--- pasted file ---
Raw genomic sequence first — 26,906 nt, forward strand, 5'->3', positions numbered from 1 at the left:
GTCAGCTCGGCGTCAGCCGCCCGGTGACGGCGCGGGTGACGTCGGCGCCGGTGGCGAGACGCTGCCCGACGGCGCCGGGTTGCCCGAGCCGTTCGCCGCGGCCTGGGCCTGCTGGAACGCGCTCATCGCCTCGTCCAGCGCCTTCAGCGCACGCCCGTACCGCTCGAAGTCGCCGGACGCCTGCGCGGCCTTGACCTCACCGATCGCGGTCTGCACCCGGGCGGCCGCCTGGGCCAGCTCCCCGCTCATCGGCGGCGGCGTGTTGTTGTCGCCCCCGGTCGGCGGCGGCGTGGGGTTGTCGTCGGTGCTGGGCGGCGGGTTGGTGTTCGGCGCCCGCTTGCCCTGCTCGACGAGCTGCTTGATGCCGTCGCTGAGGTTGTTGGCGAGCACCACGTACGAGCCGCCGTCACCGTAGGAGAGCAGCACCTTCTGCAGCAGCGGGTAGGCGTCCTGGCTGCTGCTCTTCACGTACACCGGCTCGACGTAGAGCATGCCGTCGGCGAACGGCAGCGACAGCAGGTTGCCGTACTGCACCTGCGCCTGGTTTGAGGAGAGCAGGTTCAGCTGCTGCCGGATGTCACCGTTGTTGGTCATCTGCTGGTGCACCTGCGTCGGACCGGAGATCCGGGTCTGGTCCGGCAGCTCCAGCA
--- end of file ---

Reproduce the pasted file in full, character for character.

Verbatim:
Raw genomic sequence first — 26,906 nt, forward strand, 5'->3', positions numbered from 1 at the left:
GTCAGCTCGGCGTCAGCCGCCCGGTGACGGCGCGGGTGACGTCGGCGCCGGTGGCGAGACGCTGCCCGACGGCGCCGGGTTGCCCGAGCCGTTCGCCGCGGCCTGGGCCTGCTGGAACGCGCTCATCGCCTCGTCCAGCGCCTTCAGCGCACGCCCGTACCGCTCGAAGTCGCCGGACGCCTGCGCGGCCTTGACCTCACCGATCGCGGTCTGCACCCGGGCGGCCGCCTGGGCCAGCTCCCCGCTCATCGGCGGCGGCGTGTTGTTGTCGCCCCCGGTCGGCGGCGGCGTGGGGTTGTCGTCGGTGCTGGGCGGCGGGTTGGTGTTCGGCGCCCGCTTGCCCTGCTCGACGAGCTGCTTGATGCCGTCGCTGAGGTTGTTGGCGAGCACCACGTACGAGCCGCCGTCACCGTAGGAGAGCAGCACCTTCTGCAGCAGCGGGTAGGCGTCCTGGCTGCTGCTCTTCACGTACACCGGCTCGACGTAGAGCATGCCGTCGGCGAACGGCAGCGACAGCAGGTTGCCGTACTGCACCTGCGCCTGGTTTGAGGAGAGCAGGTTCAGCTGCTGCCGGATGTCACCGTTGTTGGTCATCTGCTGGTGCACCTGCGTCGGACCGGAGATCCGGGTCTGGTCCGGCAGCTCCAGCA